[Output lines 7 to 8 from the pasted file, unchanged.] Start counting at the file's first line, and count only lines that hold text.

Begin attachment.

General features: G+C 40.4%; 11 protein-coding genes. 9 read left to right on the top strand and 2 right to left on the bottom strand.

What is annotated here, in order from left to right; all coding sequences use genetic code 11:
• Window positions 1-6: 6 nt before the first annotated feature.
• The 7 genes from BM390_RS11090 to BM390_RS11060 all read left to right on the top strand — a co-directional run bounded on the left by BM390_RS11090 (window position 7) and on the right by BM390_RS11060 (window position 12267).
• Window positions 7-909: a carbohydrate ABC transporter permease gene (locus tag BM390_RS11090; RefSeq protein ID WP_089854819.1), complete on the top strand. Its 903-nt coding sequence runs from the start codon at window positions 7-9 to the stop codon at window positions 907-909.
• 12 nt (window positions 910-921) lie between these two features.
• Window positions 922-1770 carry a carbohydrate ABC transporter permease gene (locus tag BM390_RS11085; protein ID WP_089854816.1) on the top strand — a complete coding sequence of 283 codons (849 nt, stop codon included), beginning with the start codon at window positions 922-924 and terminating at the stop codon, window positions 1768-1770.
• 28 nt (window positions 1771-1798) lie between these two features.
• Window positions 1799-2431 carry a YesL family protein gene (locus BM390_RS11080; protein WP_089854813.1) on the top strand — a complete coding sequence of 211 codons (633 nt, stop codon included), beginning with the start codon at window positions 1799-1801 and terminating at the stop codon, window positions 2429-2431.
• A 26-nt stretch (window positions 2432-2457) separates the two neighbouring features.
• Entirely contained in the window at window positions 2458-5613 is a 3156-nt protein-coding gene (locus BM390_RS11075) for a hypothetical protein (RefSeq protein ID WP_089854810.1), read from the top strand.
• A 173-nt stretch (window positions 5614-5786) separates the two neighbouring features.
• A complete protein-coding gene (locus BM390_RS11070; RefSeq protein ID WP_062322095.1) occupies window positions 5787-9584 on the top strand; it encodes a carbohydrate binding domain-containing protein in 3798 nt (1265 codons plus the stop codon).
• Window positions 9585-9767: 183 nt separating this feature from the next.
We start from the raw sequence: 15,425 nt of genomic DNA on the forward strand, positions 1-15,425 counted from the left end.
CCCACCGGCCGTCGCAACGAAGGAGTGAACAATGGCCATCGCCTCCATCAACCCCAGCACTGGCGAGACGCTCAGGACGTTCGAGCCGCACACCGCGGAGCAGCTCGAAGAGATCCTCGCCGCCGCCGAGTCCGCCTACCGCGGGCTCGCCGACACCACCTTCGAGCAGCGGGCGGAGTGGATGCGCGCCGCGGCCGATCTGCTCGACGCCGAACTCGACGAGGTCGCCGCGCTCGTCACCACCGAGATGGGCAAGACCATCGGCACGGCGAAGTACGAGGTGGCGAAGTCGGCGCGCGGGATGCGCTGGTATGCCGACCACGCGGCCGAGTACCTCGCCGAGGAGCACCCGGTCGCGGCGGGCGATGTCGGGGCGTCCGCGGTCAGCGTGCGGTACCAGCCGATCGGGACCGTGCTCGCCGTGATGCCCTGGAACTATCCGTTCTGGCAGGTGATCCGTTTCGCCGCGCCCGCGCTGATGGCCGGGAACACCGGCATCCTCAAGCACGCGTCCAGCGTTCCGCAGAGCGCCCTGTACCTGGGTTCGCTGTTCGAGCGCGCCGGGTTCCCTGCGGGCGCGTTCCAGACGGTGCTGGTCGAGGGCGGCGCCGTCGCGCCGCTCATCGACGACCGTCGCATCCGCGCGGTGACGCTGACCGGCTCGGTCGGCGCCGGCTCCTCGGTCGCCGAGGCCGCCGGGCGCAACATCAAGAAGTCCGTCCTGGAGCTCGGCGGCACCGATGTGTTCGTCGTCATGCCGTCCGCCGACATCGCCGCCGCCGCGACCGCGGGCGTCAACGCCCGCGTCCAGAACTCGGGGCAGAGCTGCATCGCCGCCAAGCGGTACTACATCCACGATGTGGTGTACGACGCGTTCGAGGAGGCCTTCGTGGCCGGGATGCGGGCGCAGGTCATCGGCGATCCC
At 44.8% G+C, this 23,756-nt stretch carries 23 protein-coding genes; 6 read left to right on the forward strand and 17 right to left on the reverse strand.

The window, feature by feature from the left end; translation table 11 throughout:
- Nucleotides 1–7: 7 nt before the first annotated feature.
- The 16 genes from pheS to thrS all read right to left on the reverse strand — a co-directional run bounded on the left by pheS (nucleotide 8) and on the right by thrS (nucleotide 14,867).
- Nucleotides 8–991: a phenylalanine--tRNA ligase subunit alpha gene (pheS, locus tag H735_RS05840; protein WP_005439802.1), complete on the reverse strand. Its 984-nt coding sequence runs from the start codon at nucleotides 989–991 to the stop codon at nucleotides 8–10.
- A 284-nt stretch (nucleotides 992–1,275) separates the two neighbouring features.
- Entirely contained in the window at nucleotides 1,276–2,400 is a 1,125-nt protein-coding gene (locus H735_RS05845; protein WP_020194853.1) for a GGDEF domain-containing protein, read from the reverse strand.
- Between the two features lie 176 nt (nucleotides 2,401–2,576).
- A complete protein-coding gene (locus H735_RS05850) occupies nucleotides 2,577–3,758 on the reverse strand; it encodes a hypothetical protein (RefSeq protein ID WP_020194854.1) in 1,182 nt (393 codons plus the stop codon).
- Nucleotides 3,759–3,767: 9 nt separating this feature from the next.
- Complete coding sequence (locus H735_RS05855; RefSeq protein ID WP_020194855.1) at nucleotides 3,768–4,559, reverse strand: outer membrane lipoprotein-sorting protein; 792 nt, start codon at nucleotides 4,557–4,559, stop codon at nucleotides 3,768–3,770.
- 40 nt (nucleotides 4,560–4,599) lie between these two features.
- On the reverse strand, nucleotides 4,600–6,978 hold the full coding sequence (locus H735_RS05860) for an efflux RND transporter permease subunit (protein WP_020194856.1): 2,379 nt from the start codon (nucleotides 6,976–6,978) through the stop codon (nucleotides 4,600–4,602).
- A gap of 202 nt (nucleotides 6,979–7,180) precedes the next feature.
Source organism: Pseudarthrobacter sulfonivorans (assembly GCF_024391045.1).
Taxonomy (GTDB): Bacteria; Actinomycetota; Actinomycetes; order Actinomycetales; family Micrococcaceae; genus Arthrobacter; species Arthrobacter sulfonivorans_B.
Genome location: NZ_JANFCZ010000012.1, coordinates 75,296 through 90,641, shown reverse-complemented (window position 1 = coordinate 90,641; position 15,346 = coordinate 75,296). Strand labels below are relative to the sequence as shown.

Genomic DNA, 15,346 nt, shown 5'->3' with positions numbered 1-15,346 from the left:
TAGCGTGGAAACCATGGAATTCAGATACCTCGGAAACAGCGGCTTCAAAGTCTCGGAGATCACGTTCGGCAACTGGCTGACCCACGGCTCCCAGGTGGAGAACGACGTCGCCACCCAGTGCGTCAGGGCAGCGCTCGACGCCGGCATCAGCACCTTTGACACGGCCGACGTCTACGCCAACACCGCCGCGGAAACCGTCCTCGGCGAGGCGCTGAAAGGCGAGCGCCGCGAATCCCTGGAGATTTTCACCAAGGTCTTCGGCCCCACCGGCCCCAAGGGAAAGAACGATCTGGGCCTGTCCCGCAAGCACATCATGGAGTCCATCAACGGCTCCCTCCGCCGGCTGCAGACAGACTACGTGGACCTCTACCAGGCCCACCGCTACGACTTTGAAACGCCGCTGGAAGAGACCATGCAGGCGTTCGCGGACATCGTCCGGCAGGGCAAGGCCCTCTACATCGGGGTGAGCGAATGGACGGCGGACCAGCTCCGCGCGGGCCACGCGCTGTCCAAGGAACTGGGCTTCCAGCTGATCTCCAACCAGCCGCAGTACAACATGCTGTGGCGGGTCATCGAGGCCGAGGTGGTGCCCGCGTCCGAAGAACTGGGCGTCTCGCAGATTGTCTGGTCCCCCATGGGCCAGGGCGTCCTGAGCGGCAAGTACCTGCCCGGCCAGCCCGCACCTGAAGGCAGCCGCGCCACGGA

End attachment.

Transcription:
• Window positions 922-1770 carry a carbohydrate ABC transporter permease gene (locus tag BM390_RS11085; protein ID WP_089854816.1) on the top strand — a complete coding sequence of 283 codons (849 nt, stop codon included), beginning with the start codon at window positions 922-924 and terminating at the stop codon, window positions 1768-1770.
• 28 nt (window positions 1771-1798) lie between these two features.